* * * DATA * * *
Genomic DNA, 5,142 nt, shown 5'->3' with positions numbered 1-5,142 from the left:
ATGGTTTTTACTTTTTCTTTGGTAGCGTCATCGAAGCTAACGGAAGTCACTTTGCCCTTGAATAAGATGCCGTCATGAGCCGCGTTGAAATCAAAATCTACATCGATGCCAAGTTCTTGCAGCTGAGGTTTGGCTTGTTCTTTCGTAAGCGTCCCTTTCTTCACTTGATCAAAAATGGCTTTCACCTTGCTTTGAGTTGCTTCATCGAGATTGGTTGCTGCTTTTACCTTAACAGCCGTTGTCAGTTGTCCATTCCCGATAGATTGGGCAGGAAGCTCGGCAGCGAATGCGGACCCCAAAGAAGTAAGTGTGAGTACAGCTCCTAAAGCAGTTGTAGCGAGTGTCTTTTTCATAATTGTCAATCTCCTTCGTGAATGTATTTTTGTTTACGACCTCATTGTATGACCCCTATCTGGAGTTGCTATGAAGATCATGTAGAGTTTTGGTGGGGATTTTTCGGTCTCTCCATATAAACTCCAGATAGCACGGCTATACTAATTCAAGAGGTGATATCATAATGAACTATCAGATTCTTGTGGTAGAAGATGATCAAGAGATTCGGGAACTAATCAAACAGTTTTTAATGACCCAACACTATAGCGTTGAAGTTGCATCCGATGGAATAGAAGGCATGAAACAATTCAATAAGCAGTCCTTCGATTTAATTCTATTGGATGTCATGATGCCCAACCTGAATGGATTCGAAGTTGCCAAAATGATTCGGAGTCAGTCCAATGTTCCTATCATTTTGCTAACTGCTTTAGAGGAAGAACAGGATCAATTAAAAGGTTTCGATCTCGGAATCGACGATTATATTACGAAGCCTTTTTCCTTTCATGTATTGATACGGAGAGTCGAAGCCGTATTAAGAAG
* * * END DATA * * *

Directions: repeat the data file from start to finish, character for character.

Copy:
Genomic DNA, 5,142 nt, shown 5'->3' with positions numbered 1-5,142 from the left:
ATGGTTTTTACTTTTTCTTTGGTAGCGTCATCGAAGCTAACGGAAGTCACTTTGCCCTTGAATAAGATGCCGTCATGAGCCGCGTTGAAATCAAAATCTACATCGATGCCAAGTTCTTGCAGCTGAGGTTTGGCTTGTTCTTTCGTAAGCGTCCCTTTCTTCACTTGATCAAAAATGGCTTTCACCTTGCTTTGAGTTGCTTCATCGAGATTGGTTGCTGCTTTTACCTTAACAGCCGTTGTCAGTTGTCCATTCCCGATAGATTGGGCAGGAAGCTCGGCAGCGAATGCGGACCCCAAAGAAGTAAGTGTGAGTACAGCTCCTAAAGCAGTTGTAGCGAGTGTCTTTTTCATAATTGTCAATCTCCTTCGTGAATGTATTTTTGTTTACGACCTCATTGTATGACCCCTATCTGGAGTTGCTATGAAGATCATGTAGAGTTTTGGTGGGGATTTTTCGGTCTCTCCATATAAACTCCAGATAGCACGGCTATACTAATTCAAGAGGTGATATCATAATGAACTATCAGATTCTTGTGGTAGAAGATGATCAAGAGATTCGGGAACTAATCAAACAGTTTTTAATGACCCAACACTATAGCGTTGAAGTTGCATCCGATGGAATAGAAGGCATGAAACAATTCAATAAGCAGTCCTTCGATTTAATTCTATTGGATGTCATGATGCCCAACCTGAATGGATTCGAAGTTGCCAAAATGATTCGGAGTCAGTCCAATGTTCCTATCATTTTGCTAACTGCTTTAGAGGAAGAACAGGATCAATTAAAAGGTTTCGATCTCGGAATCGACGATTATATTACGAAGCCTTTTTCCTTTCATGTATTGATACGGAGAGTCGAAGCCGTATTAAGAAG